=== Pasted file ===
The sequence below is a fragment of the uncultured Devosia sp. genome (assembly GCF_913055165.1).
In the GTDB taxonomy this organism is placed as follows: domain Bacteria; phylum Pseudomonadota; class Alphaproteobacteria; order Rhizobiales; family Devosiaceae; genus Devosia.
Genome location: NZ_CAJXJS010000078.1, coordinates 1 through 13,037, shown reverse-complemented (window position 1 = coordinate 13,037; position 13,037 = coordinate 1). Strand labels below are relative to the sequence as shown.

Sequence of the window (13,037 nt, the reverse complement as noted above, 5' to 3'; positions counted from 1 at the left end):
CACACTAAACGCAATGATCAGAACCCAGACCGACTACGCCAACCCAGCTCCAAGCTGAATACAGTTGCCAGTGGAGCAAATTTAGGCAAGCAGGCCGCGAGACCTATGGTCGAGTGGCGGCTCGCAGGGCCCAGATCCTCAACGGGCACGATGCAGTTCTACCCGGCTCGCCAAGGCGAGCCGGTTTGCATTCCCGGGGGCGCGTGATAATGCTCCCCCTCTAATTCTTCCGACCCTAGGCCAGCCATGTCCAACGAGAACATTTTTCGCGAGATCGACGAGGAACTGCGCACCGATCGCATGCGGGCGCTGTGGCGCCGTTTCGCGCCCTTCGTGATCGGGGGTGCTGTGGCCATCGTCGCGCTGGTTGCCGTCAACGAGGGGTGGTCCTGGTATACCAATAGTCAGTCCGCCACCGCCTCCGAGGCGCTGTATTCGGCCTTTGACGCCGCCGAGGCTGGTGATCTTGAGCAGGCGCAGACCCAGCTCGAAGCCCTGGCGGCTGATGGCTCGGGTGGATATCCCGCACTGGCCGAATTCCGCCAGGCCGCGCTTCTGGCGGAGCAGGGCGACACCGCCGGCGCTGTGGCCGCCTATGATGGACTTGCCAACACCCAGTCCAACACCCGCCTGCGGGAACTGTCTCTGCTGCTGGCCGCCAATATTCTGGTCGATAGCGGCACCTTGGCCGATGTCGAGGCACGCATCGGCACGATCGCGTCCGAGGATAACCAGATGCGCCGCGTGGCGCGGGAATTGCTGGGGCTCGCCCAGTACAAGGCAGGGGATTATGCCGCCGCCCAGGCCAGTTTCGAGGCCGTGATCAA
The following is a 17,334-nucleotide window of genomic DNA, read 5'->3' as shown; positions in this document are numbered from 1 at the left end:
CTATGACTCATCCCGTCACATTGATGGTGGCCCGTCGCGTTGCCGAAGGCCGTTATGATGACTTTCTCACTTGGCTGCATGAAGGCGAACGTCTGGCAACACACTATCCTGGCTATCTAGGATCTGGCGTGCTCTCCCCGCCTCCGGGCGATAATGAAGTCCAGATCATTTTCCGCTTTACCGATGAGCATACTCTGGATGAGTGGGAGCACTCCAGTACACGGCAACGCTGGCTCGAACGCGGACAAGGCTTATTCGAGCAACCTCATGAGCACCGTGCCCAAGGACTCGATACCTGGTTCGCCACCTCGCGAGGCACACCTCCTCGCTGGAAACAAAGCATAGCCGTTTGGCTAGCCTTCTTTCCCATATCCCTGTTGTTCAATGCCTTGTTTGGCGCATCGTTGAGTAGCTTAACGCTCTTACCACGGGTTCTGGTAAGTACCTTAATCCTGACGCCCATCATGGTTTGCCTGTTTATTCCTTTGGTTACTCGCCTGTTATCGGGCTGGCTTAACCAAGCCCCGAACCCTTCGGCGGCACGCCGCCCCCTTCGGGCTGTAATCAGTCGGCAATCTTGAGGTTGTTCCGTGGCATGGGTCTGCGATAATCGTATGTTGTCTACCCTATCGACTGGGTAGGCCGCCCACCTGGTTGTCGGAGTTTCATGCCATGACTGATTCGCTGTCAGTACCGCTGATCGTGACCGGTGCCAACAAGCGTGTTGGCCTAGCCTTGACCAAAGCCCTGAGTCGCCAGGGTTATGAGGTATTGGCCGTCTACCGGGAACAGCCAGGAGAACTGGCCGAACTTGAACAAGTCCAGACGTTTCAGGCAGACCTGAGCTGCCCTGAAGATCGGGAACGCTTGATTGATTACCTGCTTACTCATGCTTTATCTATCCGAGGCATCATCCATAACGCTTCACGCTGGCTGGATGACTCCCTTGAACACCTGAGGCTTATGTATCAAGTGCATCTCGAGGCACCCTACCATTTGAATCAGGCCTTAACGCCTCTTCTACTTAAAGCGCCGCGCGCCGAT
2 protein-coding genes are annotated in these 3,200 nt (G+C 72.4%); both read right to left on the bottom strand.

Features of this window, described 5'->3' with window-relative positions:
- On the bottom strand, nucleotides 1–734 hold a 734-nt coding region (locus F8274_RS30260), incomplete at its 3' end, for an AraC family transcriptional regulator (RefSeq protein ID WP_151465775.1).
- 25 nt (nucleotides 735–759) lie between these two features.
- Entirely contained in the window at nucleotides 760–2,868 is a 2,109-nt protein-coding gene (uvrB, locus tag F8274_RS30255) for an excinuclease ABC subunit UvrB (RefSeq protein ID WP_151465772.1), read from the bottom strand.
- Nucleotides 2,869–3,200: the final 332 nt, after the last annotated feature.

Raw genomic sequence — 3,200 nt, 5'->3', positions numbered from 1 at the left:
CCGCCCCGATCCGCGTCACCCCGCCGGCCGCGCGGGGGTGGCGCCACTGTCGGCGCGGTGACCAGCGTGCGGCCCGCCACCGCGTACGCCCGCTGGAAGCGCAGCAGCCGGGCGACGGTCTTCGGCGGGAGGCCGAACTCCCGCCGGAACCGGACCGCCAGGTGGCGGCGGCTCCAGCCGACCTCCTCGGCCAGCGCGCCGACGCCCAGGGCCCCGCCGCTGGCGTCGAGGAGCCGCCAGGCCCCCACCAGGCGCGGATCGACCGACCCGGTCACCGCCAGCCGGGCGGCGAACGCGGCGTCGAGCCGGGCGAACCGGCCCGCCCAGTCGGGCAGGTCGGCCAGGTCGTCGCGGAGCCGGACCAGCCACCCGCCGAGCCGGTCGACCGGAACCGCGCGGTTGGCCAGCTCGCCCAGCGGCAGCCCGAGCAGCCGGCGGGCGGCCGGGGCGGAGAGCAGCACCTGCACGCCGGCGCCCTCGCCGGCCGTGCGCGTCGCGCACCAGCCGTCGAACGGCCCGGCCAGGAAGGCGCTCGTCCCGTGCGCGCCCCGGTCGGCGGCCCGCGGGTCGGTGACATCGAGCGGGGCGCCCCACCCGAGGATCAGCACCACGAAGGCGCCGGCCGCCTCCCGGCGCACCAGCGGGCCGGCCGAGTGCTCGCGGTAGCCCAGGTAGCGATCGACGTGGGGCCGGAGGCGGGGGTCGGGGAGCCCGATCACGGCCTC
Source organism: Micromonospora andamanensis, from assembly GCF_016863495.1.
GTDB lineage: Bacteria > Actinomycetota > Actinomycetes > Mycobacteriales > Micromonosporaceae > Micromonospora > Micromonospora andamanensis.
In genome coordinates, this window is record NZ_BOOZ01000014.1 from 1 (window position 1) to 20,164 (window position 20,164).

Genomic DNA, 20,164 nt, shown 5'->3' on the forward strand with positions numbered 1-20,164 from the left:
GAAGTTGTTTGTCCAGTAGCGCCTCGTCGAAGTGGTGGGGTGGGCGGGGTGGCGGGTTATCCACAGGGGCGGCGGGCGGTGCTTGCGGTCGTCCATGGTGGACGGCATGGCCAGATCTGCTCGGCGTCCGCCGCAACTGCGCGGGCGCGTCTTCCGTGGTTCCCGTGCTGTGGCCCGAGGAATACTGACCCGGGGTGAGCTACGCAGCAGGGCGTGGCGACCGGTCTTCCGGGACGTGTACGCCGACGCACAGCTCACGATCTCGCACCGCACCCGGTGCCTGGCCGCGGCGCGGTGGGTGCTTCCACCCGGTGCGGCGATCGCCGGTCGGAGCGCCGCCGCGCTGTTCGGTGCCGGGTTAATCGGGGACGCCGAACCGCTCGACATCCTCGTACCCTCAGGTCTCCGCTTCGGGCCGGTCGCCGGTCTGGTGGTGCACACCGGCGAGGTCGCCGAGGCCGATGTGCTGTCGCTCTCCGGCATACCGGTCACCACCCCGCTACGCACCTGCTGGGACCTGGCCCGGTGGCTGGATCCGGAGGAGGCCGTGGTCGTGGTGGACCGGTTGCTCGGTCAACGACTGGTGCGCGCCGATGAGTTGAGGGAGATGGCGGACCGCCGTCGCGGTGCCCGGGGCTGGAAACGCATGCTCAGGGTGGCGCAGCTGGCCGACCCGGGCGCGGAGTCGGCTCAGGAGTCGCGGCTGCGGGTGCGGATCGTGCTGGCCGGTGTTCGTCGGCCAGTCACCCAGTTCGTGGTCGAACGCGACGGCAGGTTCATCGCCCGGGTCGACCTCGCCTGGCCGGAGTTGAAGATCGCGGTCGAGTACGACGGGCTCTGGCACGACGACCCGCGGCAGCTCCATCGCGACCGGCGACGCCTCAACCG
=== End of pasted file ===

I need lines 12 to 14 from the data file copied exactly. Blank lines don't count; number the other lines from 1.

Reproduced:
- Entirely contained in the window at nucleotides 760–2,868 is a 2,109-nt protein-coding gene (uvrB, locus tag F8274_RS30255) for an excinuclease ABC subunit UvrB (RefSeq protein ID WP_151465772.1), read from the bottom strand.
- Nucleotides 2,869–3,200: the final 332 nt, after the last annotated feature.

Raw genomic sequence — 3,200 nt, 5'->3', positions numbered from 1 at the left: